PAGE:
Questions for “Can wildfires cool the climate?”

Wildland fires generate intense heat. But plumes of the sooty smoke that they emit can rise to high altitudes. There it can block out much of the sun’s light, causing a ground-level cooling.

Toa55/iStock/Getty Photos

To accompany feature “Can wildfires cool the climate?


Before Reading:

1.  Wildfires can get intensely hot. How do you think those fires might impact weather? Could they affect climate? How far from away from a fire do you think any weather or climate effects might be felt?

2.  What aspects of a fire do you think might account for any weather or climate effects?

During Reading:

1.  Over what area did western North American wildfires rage in 2020? How far north did such fires burn in Asia that year?

2.  Give at least four environmental or social impacts of intense wildfires?

3.  What is albedo? Describe something with a high albedo. Describe something else with a low albedo.

4.  What is attribution science? What did an attribution-science study by Geert Jan van Oldenborgh conclude about the Australian wildfires in 2019 and 2020?

5.  How many wildfires did California experience in 2020?

6.  What did Yiquan Jiang and his team show about how far fire aerosols could travel? What impacts did those aerosols have when they landed?

7.  Do the aerosols Jiang’s team studied cause more warming or cooling, and by how much?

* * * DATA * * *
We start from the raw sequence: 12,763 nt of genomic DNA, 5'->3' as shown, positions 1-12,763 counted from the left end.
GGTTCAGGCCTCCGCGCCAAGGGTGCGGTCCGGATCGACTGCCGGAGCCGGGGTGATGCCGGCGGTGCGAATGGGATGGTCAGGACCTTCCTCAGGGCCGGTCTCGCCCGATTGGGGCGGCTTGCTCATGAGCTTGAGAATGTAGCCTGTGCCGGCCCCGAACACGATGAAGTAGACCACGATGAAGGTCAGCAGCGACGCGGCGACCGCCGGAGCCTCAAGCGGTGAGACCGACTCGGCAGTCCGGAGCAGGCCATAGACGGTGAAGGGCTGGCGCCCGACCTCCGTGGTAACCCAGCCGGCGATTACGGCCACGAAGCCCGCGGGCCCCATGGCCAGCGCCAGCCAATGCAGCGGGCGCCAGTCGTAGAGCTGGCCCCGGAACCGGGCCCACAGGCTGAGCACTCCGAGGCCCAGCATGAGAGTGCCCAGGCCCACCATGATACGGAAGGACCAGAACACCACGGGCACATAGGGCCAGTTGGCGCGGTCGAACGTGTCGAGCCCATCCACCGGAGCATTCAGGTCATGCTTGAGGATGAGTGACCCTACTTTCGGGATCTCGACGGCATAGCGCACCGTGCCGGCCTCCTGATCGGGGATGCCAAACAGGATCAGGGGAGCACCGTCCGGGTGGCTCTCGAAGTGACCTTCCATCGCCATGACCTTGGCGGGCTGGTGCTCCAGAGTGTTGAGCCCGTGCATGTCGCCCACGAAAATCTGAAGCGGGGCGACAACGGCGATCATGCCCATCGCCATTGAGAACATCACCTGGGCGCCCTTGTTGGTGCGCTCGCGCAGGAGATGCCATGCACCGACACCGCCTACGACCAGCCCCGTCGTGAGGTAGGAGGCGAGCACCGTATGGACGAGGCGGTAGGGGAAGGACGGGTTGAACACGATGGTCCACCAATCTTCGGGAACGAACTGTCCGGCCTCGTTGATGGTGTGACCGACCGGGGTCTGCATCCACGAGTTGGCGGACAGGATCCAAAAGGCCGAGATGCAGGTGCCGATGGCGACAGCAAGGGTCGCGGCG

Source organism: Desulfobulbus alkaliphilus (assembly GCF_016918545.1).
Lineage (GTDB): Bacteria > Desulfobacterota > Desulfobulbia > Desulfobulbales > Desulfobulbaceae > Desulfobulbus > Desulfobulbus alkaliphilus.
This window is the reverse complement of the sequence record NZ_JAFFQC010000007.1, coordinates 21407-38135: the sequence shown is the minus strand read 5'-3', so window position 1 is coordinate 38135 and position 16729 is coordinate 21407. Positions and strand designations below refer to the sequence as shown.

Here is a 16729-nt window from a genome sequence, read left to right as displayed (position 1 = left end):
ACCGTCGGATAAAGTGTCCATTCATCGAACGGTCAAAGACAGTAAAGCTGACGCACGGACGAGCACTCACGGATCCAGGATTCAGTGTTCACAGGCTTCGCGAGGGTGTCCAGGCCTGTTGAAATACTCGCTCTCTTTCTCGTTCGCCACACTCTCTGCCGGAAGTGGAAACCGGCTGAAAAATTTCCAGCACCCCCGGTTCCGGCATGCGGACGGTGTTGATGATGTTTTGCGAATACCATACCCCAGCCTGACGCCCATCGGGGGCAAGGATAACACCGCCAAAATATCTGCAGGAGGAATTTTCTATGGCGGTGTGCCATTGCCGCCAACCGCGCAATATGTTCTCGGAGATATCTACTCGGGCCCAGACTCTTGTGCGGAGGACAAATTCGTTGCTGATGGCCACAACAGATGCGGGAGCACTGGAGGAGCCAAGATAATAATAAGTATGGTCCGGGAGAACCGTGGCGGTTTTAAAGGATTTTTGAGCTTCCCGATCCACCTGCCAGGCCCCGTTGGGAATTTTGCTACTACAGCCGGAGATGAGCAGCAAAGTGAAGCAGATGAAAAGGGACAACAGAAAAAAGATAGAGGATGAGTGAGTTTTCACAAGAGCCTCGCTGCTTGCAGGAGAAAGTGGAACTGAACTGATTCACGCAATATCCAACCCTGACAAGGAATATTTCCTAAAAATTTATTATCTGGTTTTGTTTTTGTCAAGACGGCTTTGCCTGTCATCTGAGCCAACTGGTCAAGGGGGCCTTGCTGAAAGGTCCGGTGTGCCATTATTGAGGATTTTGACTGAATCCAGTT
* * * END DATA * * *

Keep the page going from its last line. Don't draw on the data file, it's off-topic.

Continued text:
8.  According to Jiang, what climate differences would you expect for large fires burning in the tropics versus those that burn elsewhere?

9.  Why would no one expect forest fires to be a good way to cool the planet?

10. Why argument does van Oldenborgh give for why forest fires won’t solve global warming?

After Reading:

1.  The largest of the wildfires that blazed through California in 2020 torched roughly 526,000 hectares (1.3 million acres) of land. The total area burned there for the year was 1.7 million hectares (4.2 million acres). What share of the total was due to that one big fire? Show your work.

2.  Think about all of the things you learned about wildfire effects in this story. Which impact is most concerning to you? Why? If you were the governor of California or prime minister of Australia, what three things would you recommend your residents do to reduce this risk from wildfires? Explain your choices.

Lillian Steenblik Hwang is the assistant digital editor for Science News for Students. She has a bachelor's degree in biology (and a minor in chemistry) from Georgia State University and a master's degree in in science journalism from Boston University.